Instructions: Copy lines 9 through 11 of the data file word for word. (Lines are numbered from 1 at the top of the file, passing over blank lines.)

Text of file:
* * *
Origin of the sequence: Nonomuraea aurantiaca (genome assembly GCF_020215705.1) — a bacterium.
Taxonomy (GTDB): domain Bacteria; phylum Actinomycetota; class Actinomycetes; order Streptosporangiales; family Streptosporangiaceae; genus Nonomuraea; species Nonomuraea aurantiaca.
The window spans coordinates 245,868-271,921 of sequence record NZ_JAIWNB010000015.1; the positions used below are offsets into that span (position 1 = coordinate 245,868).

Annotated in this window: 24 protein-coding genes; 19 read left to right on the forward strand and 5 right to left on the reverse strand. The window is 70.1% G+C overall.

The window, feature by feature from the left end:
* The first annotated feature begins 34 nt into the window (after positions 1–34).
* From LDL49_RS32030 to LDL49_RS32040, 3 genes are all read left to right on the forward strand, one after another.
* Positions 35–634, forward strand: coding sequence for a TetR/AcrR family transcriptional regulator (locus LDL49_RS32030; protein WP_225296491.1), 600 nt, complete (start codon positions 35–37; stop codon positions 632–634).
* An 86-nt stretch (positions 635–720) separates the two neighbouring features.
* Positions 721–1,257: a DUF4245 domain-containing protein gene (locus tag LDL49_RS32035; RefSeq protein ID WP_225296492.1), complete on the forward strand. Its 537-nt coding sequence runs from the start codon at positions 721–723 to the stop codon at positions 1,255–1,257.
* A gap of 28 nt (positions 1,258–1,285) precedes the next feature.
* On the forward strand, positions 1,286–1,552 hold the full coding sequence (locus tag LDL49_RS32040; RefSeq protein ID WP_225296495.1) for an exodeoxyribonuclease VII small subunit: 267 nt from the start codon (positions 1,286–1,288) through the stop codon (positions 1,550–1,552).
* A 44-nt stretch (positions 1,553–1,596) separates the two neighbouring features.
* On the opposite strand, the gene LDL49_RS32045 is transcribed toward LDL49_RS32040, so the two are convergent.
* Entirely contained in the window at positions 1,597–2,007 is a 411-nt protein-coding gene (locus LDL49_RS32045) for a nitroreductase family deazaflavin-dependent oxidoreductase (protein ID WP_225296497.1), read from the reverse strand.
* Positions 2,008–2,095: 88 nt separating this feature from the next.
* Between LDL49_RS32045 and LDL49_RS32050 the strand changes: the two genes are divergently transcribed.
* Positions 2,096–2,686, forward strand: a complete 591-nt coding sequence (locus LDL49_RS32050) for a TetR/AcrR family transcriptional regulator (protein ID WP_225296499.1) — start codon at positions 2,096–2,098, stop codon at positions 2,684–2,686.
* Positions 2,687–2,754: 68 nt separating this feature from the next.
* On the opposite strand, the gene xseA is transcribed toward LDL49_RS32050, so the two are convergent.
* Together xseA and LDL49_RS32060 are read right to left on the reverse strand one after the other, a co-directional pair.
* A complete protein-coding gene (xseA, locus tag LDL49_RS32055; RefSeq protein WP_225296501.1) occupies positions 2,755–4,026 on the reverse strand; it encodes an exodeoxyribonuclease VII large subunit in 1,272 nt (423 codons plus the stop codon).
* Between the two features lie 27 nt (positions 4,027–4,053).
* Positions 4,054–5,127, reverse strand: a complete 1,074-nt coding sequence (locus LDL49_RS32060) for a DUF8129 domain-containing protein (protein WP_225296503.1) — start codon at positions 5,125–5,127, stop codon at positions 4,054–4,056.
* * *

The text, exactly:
* An 86-nt stretch (positions 635–720) separates the two neighbouring features.
* Positions 721–1,257: a DUF4245 domain-containing protein gene (locus tag LDL49_RS32035; RefSeq protein ID WP_225296492.1), complete on the forward strand. Its 537-nt coding sequence runs from the start codon at positions 721–723 to the stop codon at positions 1,255–1,257.
* A gap of 28 nt (positions 1,258–1,285) precedes the next feature.